Asante Artefacts From Fowler Museum Arrive

The Paramount Chief of Juaben Traditional Area, Nana Otuo Serebuo II has disclosed that the first set of stolen Asante Artefacts during the Sagrenti War has arrived Ghana.

The seven-piece collection from the Fowler Museum in Los Angeles has touched its home soil for the first time since 1874.

They are the first of two sets scheduled to return home after 150 years of the Sagrenti War.

At a press briefing at the Ashanti Regional House of Chiefs today, Nana Otuo Serebuo, who is Chairman of the Planning Committee for 2024 Anniversaries of Asanteman confirmed the items are in.

They will be presented to Otumfuo on February 8 during an event to mark the War at the Manhyia Palace.

In June 2023, Senior Curator of African Arts in the Fowler Museum at the University of California in Los Angeles, Dr Erica Jones approached the Manhyia Palace with a conversation about returning a seven-piece artefact donated by Wellcome Trust in 1964 with plans for their return laid out subsequently.

Speaking at the presser, Nana Otuo Serebuo said, “Since the enstoolment of Otumfuo, he had dedicated his attention to bringing home these items. The Americans are here with theirs but the ones from the UK are yet to come.”

He said the collections from the UK are expected in the country by the end of April.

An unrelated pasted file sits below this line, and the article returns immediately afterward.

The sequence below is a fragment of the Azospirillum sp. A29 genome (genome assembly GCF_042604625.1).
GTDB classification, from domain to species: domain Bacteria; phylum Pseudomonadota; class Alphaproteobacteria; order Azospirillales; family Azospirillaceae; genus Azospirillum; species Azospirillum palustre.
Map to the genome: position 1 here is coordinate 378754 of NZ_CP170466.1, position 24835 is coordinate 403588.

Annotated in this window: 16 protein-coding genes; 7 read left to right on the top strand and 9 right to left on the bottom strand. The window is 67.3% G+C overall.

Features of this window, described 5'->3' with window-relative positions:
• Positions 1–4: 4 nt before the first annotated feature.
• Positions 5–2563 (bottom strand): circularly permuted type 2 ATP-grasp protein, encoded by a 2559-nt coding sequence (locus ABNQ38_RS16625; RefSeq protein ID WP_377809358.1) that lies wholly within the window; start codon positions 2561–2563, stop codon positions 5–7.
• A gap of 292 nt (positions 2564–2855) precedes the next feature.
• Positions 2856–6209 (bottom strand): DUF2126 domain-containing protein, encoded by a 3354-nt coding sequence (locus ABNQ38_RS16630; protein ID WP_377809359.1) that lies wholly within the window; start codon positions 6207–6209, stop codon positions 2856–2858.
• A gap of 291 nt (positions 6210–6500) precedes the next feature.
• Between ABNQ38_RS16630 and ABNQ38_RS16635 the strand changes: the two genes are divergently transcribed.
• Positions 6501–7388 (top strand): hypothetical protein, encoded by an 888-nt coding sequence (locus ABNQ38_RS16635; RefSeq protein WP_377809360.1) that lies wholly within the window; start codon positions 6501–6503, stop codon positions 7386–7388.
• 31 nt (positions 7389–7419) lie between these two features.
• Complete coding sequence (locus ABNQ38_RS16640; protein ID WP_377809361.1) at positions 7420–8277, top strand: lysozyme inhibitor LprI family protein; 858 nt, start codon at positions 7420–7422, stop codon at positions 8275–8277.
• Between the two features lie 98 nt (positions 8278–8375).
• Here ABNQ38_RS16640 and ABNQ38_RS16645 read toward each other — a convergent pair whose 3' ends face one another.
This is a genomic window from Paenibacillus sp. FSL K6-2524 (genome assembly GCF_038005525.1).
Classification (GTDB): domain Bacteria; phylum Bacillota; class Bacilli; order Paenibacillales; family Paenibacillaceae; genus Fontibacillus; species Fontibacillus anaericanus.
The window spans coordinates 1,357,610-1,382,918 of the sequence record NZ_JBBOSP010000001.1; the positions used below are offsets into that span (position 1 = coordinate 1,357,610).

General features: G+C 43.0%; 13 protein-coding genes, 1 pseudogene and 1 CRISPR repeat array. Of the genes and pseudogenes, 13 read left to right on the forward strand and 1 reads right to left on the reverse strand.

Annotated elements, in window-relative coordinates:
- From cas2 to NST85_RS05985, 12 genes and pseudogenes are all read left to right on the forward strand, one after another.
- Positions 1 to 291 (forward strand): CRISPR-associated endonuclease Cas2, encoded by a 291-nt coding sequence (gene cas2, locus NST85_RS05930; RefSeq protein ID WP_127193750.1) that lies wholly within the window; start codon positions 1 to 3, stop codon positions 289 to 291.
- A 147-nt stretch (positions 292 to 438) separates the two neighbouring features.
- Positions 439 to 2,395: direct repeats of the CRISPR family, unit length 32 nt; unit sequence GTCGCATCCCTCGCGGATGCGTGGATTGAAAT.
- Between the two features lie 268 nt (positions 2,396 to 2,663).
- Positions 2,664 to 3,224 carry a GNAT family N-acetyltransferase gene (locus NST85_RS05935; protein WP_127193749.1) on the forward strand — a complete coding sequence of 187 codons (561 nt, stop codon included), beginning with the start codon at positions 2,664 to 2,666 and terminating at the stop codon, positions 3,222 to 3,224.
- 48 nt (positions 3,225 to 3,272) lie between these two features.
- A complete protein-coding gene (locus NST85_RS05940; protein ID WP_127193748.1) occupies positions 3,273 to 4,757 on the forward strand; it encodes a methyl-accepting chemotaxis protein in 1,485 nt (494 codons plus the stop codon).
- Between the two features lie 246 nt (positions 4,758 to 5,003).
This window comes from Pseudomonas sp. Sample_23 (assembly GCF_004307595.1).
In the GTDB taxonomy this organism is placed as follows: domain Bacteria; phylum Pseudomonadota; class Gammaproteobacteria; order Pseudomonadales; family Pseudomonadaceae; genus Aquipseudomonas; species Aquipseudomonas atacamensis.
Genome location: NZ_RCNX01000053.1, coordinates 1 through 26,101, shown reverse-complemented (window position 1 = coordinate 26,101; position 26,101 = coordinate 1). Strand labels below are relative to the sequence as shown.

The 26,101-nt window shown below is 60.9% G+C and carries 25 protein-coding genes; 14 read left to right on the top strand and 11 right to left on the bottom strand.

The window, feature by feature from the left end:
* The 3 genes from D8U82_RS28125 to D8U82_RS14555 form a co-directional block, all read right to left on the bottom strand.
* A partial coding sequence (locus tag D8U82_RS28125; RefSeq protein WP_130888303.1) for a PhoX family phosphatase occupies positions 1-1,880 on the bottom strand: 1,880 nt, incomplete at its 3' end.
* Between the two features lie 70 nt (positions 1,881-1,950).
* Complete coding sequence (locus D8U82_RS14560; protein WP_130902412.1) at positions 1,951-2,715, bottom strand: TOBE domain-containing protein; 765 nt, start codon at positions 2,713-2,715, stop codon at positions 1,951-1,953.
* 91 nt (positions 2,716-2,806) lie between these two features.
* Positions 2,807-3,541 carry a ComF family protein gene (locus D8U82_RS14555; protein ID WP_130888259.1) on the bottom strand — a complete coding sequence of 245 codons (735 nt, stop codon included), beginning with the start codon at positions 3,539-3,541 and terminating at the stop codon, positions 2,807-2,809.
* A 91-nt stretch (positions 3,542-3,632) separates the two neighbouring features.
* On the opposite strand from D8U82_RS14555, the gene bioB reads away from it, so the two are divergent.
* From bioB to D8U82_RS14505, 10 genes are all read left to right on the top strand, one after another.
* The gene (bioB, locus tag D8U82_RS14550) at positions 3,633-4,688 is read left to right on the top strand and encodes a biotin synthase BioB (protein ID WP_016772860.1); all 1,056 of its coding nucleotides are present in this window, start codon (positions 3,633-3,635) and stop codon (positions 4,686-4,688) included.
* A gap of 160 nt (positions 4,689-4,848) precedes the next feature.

About Sagrenti War and Anniversary

In a brief recount at the presser, Nana Otuo Serebuo said the Sagrenti War as it was named by the British was not a war from the Asante’s perspective but rather a backdoor attack as the British stormed the Palace of the then Asantehene in his absence, stole valuables and burnt down the Palace.

As part of events to mark the War, a symposium will be held at the Great Hall of the Kwame Nkrumah University of Science and Technology (KNUST) on February 6, 2024. Speakers will include Prof. Emmanuel Akyeampong, the Oppenheimer Faculty Director of the Harvard University Centre for African Studies and Professor of History and African and African American Studies at Harvard University, and Dr. Tom McCaskie, the Head of the Centre of West African Studies at Birmingham University.

At noon on the same day at KNUST, a book titled “History of Asante,” authored by Otumfuo Sir Agyeman Prempeh II and edited by Dr. McCaskie, will be launched.

Two days after this, what has been dubbed as “Kuntunkuni” Durbar will be held at Dwabrem at the Manhyia Palace in Kumasi, during which the returned items will be officially handed over to the King.

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